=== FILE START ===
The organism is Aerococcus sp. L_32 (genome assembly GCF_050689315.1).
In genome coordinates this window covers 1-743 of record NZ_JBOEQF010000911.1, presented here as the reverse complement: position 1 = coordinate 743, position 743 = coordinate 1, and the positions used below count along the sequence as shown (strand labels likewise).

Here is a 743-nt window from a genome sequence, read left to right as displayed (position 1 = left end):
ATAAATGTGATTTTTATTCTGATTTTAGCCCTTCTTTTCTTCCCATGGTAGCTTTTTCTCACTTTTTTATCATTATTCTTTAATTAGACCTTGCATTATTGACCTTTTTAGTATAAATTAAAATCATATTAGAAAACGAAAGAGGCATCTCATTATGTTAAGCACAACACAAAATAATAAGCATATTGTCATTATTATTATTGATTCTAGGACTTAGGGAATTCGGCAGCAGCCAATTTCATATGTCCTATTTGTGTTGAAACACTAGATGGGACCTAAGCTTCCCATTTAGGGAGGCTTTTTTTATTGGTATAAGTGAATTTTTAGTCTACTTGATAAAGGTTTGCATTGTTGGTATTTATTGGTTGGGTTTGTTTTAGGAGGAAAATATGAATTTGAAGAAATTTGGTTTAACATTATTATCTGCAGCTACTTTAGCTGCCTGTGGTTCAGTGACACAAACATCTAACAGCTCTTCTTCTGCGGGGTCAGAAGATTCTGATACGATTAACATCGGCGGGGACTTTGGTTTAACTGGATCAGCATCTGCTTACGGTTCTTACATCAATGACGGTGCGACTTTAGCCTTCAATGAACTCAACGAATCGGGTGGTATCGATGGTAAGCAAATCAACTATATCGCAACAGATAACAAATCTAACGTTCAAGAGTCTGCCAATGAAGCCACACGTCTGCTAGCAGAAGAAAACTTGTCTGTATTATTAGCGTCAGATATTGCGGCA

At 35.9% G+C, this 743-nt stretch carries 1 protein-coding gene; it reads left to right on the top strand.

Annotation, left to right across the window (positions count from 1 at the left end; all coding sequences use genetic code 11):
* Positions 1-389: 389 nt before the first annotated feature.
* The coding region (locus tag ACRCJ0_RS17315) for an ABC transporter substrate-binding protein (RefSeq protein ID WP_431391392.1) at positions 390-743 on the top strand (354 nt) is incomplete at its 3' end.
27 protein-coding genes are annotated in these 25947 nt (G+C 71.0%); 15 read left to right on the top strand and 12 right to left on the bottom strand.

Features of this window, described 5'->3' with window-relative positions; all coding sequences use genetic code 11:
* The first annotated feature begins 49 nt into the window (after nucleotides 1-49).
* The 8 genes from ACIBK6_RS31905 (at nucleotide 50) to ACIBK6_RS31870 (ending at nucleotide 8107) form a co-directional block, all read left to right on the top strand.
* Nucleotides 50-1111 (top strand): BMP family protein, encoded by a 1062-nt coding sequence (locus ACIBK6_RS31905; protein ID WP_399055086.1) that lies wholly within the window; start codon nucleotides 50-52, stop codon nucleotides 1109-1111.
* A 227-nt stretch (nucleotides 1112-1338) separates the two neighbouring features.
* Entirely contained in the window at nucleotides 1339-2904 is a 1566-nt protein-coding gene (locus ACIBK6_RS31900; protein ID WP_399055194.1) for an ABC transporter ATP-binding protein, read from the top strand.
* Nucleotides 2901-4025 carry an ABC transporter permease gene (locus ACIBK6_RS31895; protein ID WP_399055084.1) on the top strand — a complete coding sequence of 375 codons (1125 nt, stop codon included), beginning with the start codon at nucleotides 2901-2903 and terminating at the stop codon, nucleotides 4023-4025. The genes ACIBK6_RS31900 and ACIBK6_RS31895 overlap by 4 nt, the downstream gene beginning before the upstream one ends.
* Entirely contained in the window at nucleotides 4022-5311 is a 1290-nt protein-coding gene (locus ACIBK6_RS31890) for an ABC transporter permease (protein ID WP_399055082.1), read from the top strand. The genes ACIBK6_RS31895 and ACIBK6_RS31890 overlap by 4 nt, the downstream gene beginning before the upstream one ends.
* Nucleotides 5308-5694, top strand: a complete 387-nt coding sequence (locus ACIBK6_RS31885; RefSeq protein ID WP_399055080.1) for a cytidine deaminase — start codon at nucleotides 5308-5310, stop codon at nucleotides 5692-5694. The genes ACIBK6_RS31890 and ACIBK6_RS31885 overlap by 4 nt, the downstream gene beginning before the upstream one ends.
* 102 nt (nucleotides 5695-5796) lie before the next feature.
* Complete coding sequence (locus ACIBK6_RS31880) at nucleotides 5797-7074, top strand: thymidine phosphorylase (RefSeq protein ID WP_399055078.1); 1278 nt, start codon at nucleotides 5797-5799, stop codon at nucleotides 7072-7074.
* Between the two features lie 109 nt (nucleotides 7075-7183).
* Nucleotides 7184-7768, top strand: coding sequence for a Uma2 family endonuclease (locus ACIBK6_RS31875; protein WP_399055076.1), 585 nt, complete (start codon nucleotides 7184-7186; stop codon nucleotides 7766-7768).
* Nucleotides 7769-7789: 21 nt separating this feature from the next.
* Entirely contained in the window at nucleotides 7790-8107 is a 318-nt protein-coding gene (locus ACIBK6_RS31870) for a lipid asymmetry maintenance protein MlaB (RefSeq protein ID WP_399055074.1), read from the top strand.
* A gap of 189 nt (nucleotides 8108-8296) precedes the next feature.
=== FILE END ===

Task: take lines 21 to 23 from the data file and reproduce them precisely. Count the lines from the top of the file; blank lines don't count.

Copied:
* Between the two features lie 109 nt (nucleotides 7075-7183).
* Nucleotides 7184-7768, top strand: coding sequence for a Uma2 family endonuclease (locus ACIBK6_RS31875; protein WP_399055076.1), 585 nt, complete (start codon nucleotides 7184-7186; stop codon nucleotides 7766-7768).
* Nucleotides 7769-7789: 21 nt separating this feature from the next.